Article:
WATER SUPPLY AT CEDAR RAPIDS.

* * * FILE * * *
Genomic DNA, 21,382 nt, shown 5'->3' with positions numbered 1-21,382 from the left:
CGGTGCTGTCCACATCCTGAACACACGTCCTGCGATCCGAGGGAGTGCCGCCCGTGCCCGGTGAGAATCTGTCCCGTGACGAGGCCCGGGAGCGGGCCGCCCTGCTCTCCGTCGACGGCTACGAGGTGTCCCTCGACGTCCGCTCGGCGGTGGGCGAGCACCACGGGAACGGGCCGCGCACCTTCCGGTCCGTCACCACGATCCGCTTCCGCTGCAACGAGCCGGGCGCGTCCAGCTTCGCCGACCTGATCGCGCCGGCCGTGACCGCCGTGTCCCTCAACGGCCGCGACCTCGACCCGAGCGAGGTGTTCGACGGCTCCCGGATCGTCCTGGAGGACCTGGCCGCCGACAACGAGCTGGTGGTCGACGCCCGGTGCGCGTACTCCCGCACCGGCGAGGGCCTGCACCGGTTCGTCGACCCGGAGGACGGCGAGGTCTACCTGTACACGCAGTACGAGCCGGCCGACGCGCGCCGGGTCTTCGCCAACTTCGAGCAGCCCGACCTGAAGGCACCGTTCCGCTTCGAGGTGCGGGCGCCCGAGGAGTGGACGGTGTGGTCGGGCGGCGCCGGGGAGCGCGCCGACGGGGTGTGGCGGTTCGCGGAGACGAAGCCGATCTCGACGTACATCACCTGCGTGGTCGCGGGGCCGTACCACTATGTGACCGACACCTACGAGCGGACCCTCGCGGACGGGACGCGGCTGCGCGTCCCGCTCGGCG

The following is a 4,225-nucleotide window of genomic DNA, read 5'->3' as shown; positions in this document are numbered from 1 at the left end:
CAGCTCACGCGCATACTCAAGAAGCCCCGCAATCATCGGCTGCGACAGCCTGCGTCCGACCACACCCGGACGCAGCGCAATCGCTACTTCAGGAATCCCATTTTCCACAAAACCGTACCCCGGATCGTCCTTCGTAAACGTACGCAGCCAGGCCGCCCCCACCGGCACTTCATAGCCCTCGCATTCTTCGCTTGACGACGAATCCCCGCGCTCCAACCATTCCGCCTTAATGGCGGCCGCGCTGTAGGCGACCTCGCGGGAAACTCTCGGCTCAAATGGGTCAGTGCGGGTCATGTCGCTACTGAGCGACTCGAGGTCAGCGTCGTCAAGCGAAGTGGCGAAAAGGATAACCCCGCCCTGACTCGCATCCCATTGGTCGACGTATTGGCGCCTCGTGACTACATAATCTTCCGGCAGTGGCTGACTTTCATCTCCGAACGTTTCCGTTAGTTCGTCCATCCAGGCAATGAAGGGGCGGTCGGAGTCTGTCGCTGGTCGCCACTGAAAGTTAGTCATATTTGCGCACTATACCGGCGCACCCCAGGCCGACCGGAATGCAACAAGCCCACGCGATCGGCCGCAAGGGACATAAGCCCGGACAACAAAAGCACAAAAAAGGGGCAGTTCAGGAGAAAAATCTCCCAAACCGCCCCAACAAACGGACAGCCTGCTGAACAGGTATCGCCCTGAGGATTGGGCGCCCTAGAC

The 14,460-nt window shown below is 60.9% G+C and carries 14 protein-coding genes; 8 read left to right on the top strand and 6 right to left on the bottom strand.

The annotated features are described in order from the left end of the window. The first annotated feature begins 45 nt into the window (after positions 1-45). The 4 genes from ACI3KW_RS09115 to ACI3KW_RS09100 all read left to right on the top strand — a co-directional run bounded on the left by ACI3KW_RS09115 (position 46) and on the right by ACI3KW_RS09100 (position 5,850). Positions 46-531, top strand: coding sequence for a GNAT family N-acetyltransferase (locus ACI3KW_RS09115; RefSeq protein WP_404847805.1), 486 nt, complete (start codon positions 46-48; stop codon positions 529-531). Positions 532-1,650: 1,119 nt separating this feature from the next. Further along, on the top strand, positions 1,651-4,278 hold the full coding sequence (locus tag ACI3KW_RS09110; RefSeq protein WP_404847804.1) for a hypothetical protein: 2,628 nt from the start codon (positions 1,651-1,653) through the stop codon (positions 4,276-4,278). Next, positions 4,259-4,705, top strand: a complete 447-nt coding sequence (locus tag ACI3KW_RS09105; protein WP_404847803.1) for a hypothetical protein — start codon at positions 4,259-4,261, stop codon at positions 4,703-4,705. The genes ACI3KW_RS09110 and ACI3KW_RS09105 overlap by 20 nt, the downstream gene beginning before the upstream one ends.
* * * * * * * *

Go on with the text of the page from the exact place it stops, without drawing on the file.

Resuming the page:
Cedar Rapids, Ia., whose population is estimated at 30,000, agreed to purchase the waterworks plant in 1903. The price agreed upon was $473,000, of which $23,000 was paid in cash and $450,000 by issue of bonds. In case of failure to retire the bonds and make the payments agreed upon, the works revert to the original owners. On April I, 1904, the city paid $35,000 and on July 1 of each year since 1905, $20,000 of the debt has been paid—making a total of $118,000 paid to date, all of which lias been raised by special taxation and none taken from the earnings of the plant. J11 addition, $15,000 lias been raised by special taxation to make some needed reinforcements of the town mains and to replace some of the old boilers in the pumping station. The gross revenue of the works for the year ending July 1, 1907, was $58,826.70, and the operating expenses for the same period were, for operation of plant $24,448.41 and for interest on remaining debt $17,625, making a total of $42, 073.41. The remainder of the gross revenue was expended for extension of mains. No sinking fund is provided to cover the wear-out or depreciation, and no account is taken of the loss of taxes paid under private ownership. O11 tinother hand, the city pays nothing to the water department fer the use of 325 hydrants of public service. Schools, public and private, pay for the water used, which is metered. Hospitals and other charitable institutions pay for water used in full through meters. The extension of mains by the city in residence districts, as demanded, is made only so far as funds will allow. There are some districts, having sewers and buildings cquiped with modern plumbing, that have no water supply, because of insufficient funds to makeextensions. Extensions of mains (large cast iron mains, not service-pipes) have been made and are being made in outlying districts at the expense of private citizens to the extent of about $12,000. and the city has promised to refund the money without interest at some future date. Commercial concerns have also been required to pay for extension of mains for lire protection, and such sums expended will not be returned to them by the city. Private fire protection as charged for and residence consumers pay as follows: For domestic use, six rooms. $6.50: closet, $3; hath. $3; lawn (60 ft.), $5—total. $17-50This domestic rate is charged where there are inside fixtures, except where there is a watercloset only, in which case the charge for the closet is $5 per annum. Any private consumer may demand a meter, but must pay a minimum rate of one dollar per month, less a discount of fifteen per cent for 4,000 gals, or less. The hydrant rate per 1,000 gals, is twenty-five cents. The water furnished at the above rates is taken from the Cedar river and is filtered through Jewell gravity filters. To secure funds for improving its filtering plant, including needed settling-basins and storage reservoir no provision is made. Such money must he raised by additional taxation. Funds for need ed additional pumping machinery and extensions of buildings are not provided for, except by additional taxation. Funds for large extensions to mains in outlying districts, if needed, are not provided for, and it will be necessary to secure these by additional taxation or contributions from persons desiring the improvement. It would cost $100,000 to $150,000 to make the extensions to the mains required at the present time. The water levy for the next year’s tax is two mills.